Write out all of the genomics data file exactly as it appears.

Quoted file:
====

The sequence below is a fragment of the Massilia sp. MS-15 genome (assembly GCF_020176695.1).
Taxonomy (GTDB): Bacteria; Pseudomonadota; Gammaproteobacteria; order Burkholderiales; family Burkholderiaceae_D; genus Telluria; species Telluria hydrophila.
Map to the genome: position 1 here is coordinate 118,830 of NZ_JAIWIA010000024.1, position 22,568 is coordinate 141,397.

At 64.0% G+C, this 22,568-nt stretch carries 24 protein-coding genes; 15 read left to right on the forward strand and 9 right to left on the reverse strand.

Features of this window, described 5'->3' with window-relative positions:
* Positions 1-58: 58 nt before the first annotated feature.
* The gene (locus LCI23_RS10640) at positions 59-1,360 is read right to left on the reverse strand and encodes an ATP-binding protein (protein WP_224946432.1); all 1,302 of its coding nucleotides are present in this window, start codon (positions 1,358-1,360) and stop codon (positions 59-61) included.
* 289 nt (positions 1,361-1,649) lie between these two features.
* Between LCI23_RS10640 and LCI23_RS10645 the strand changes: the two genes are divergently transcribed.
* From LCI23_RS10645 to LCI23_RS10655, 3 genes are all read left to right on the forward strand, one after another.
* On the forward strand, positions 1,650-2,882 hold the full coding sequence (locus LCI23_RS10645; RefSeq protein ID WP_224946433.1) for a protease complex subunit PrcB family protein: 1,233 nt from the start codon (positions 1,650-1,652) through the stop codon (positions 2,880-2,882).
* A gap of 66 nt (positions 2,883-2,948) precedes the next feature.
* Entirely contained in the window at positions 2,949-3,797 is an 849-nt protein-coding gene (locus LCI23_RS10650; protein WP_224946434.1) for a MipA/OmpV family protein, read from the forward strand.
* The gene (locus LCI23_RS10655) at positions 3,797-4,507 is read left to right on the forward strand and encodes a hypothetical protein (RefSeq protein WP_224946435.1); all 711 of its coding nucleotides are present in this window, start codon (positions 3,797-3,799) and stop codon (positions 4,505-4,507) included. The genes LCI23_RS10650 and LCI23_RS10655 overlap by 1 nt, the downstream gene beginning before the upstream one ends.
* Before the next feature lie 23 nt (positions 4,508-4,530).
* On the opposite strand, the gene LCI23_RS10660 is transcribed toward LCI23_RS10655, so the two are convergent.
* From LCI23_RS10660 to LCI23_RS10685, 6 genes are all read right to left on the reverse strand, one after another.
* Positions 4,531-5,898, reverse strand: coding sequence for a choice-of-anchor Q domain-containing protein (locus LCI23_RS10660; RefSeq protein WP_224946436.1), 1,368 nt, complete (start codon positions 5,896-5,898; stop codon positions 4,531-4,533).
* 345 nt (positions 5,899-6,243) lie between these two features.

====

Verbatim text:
The sequence below is a fragment of the Massilia sp. MS-15 genome (assembly GCF_020176695.1).
Taxonomy (GTDB): Bacteria; Pseudomonadota; Gammaproteobacteria; order Burkholderiales; family Burkholderiaceae_D; genus Telluria; species Telluria hydrophila.
Map to the genome: position 1 here is coordinate 118,830 of NZ_JAIWIA010000024.1, position 22,568 is coordinate 141,397.

At 64.0% G+C, this 22,568-nt stretch carries 24 protein-coding genes; 15 read left to right on the forward strand and 9 right to left on the reverse strand.

Features of this window, described 5'->3' with window-relative positions:
* Positions 1-58: 58 nt before the first annotated feature.
* The gene (locus LCI23_RS10640) at positions 59-1,360 is read right to left on the reverse strand and encodes an ATP-binding protein (protein WP_224946432.1); all 1,302 of its coding nucleotides are present in this window, start codon (positions 1,358-1,360) and stop codon (positions 59-61) included.
* 289 nt (positions 1,361-1,649) lie between these two features.
* Between LCI23_RS10640 and LCI23_RS10645 the strand changes: the two genes are divergently transcribed.
* From LCI23_RS10645 to LCI23_RS10655, 3 genes are all read left to right on the forward strand, one after another.
* On the forward strand, positions 1,650-2,882 hold the full coding sequence (locus LCI23_RS10645; RefSeq protein ID WP_224946433.1) for a protease complex subunit PrcB family protein: 1,233 nt from the start codon (positions 1,650-1,652) through the stop codon (positions 2,880-2,882).
* A gap of 66 nt (positions 2,883-2,948) precedes the next feature.
* Entirely contained in the window at positions 2,949-3,797 is an 849-nt protein-coding gene (locus LCI23_RS10650; protein WP_224946434.1) for a MipA/OmpV family protein, read from the forward strand.
* The gene (locus LCI23_RS10655) at positions 3,797-4,507 is read left to right on the forward strand and encodes a hypothetical protein (RefSeq protein WP_224946435.1); all 711 of its coding nucleotides are present in this window, start codon (positions 3,797-3,799) and stop codon (positions 4,505-4,507) included. The genes LCI23_RS10650 and LCI23_RS10655 overlap by 1 nt, the downstream gene beginning before the upstream one ends.
* Before the next feature lie 23 nt (positions 4,508-4,530).
* On the opposite strand, the gene LCI23_RS10660 is transcribed toward LCI23_RS10655, so the two are convergent.
* From LCI23_RS10660 to LCI23_RS10685, 6 genes are all read right to left on the reverse strand, one after another.
* Positions 4,531-5,898, reverse strand: coding sequence for a choice-of-anchor Q domain-containing protein (locus LCI23_RS10660; RefSeq protein WP_224946436.1), 1,368 nt, complete (start codon positions 5,896-5,898; stop codon positions 4,531-4,533).
* 345 nt (positions 5,899-6,243) lie between these two features.